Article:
AUGUSTA, Ga. – Greg Norman has played in the Masters 23 times. Eight top-five wins and three second-place finishes. His performance during his debut in 1981 inspired his nickname “The Great White Shark”. But nothing like Wednesday at Augusta National Golf Club.

LIV Golf CEO Norman was just like any other ticketed customer during the practice round, flitting through the crowd and walking off the tee as he watched the players prepare for Thursday’s opening round.

“When I walk around here today, I’m like, ‘Why did you do LIV?’ I had no one. ” he said in a brief interview about the course. “Hundreds of people, even security people, would stop me and say, ‘Hey, what you’re doing is amazing.’ To me, that tells you that what we have and the platform fits within the ecosystem and is good for the game of golf.

LIV’s presence at the Masters has drawn attention to the tournament and raised questions on the field. Thirteen of the 89 players in this year’s event came from the LIV circuit, a number that would be higher if LIV events were recognized by the official World Golf Ranking. Past champions such as Phil Mickelson, Jon Rahm and Dustin Johnson will be invited to compete directly, but several LIV golfers enjoying strong seasons, including Abraham Anser, Paul Casey, Louis Oosthuizen and Talor Goch, have no path to Augusta National.

“There are probably a couple that have been overlooked that should be included,” Norman said. “What is that number? I’m not going to give a specific number but it’s definitely a lot of good players who have been incredible in the last six or nine months.

Augusta National chairman Fred Ridley told reporters Wednesday that LIV Golf does not meet the criteria for OWGR recognition, but the Masters will extend “special invitations” to any outstanding LIV players, regardless of their world ranking.

“If we feel there are players or players who have played on the LIV Tour or any other tour who deserve a Masters invite…we would use that discretion in regards to special invitations,” he said.

One invitation has been extended for this year’s competition. Joaquin Niemann slipped from 15th in the world rankings to No. 93 but was included in the Masters field, partly because of his success outside of the LIV program, including winning the Australian Open in December.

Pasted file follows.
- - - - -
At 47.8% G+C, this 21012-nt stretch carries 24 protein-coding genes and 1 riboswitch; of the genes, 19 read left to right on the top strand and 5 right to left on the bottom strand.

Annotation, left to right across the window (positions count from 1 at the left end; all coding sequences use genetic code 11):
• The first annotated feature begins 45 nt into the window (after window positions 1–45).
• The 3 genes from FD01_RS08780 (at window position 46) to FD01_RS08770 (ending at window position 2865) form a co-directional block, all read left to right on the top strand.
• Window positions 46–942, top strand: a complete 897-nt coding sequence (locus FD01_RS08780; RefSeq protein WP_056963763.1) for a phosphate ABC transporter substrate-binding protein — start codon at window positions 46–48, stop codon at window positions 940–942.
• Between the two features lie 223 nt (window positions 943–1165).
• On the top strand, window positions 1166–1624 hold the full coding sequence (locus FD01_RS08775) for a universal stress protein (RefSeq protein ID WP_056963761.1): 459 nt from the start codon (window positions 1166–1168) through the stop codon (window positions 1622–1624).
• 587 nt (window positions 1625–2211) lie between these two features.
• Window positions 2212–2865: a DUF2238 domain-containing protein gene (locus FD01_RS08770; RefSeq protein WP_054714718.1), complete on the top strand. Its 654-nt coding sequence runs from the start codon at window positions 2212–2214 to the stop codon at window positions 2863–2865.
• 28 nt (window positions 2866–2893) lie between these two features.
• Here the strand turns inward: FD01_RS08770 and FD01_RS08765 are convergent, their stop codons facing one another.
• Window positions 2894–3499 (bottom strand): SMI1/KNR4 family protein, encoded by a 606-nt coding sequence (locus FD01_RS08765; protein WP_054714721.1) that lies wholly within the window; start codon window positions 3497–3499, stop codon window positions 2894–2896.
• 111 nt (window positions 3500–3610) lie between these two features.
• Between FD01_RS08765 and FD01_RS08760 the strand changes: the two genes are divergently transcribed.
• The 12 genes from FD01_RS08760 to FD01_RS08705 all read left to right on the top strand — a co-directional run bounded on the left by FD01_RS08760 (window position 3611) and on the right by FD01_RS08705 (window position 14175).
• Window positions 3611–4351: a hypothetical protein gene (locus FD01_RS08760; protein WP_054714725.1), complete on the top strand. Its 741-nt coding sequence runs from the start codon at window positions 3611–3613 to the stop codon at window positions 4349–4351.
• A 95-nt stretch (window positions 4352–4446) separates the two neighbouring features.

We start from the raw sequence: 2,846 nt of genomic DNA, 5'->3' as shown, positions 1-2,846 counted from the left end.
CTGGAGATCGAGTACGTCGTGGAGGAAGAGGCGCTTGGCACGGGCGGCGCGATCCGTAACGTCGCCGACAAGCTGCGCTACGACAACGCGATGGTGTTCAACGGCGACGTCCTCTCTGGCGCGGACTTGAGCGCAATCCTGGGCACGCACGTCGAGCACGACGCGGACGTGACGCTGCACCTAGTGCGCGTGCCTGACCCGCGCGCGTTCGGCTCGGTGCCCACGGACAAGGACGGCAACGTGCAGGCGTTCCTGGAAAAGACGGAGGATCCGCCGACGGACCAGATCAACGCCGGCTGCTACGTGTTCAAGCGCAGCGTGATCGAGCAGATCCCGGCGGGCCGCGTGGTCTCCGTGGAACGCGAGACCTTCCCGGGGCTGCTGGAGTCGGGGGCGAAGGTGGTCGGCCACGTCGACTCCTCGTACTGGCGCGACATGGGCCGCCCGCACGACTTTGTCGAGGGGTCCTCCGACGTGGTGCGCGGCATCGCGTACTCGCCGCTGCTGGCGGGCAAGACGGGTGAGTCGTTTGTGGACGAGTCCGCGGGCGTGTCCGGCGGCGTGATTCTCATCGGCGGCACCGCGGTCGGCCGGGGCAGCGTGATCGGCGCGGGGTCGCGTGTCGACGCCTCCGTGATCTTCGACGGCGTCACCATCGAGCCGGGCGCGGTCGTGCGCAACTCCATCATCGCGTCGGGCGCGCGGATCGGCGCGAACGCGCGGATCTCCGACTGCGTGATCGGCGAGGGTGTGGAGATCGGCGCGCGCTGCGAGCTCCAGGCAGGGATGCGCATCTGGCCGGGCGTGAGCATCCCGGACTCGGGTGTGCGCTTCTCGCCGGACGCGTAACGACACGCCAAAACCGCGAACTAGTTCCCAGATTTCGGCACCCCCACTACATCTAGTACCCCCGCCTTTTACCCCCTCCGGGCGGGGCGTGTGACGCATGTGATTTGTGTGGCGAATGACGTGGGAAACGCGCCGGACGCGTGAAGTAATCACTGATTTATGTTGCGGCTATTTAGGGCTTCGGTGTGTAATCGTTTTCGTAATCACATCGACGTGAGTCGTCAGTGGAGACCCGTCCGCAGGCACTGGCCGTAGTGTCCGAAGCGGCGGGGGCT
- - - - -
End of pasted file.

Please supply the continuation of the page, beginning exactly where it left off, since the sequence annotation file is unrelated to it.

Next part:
Eighteen LIV golfers qualified for last year’s Masters, and that number drops every year, no OWGR score. Seven LIV players here have gone on to become Masters champions, and three others have won another major. Only two LIV players – Tyrell Hatton and Adrian Meronk – have been beaten at the world level.

“Our goal is to have the best golf course possible, the best players in the world,” Ridley said. “Having said that, we’ve never had all the best players in the world because of the structure of the tournament. It’s an invitational. It’s a limited field. It’s a small field. … We’re a little bit different. But like I said before, we have that flexibility and I’m not saying we’ll think about that going forward.

Norman has not been at the Masters since 2021, when he was an analyst for SiriusXM. Ridley made headlines a year ago when he revealed that he had been rejected from Norman’s invitation to the 2023 race to “focus on the competition”.

This year, Norman didn’t bother waiting for an invitation and came to the course through the main gate with LIV executives. He wore a familiar white straw hat and LIV shirt after watching LIV players like Rahm, Sergio Garcia and Patrick Reed play their practice rounds.

“I’m here because we have 13 players who have won 10 Masters between them,” Norman said. “So I’m just here to support them, do what I can to show them, ‘Hey, you know, the boss’s here to help you out.’ “

Fans occasionally stop Norman for photos or to shake his hand, but there’s no sign of hostility toward the man who started LIV, reinvented the golf landscape and steered many of the game’s biggest names away from the PGA Tour.

Players from both circuits have been calling for some sort of truce that would allow the world’s best players to compete against each other again and again, but industry leaders don’t expect the ban to close anytime soon. The PGA Tour continues to negotiate a partnership with Saudi Arabia’s Public Investment Fund, which owns LIV.

“LIV is completely independent of that, to be honest with you,” Norman said of PIF. “I’m not personally aware of any of the talks because it’s focused on delivering what we promised to the world.”

Despite detractors predicting that LIV players would struggle at last year’s Masters due to the lighter tournament schedule, LIV players took three of the top six spots on the final leaderboard, including Brooks Koepka and Mickelson. And last year’s winner, Rahm, joined LIV in December. Norman said he didn’t hear much from opponents before this year’s race.

“Other things, I try to block out white noise and stuff,” he said. “These guys are the best. So when the best meet the best, no matter who and where they play, you always see the best at the top.”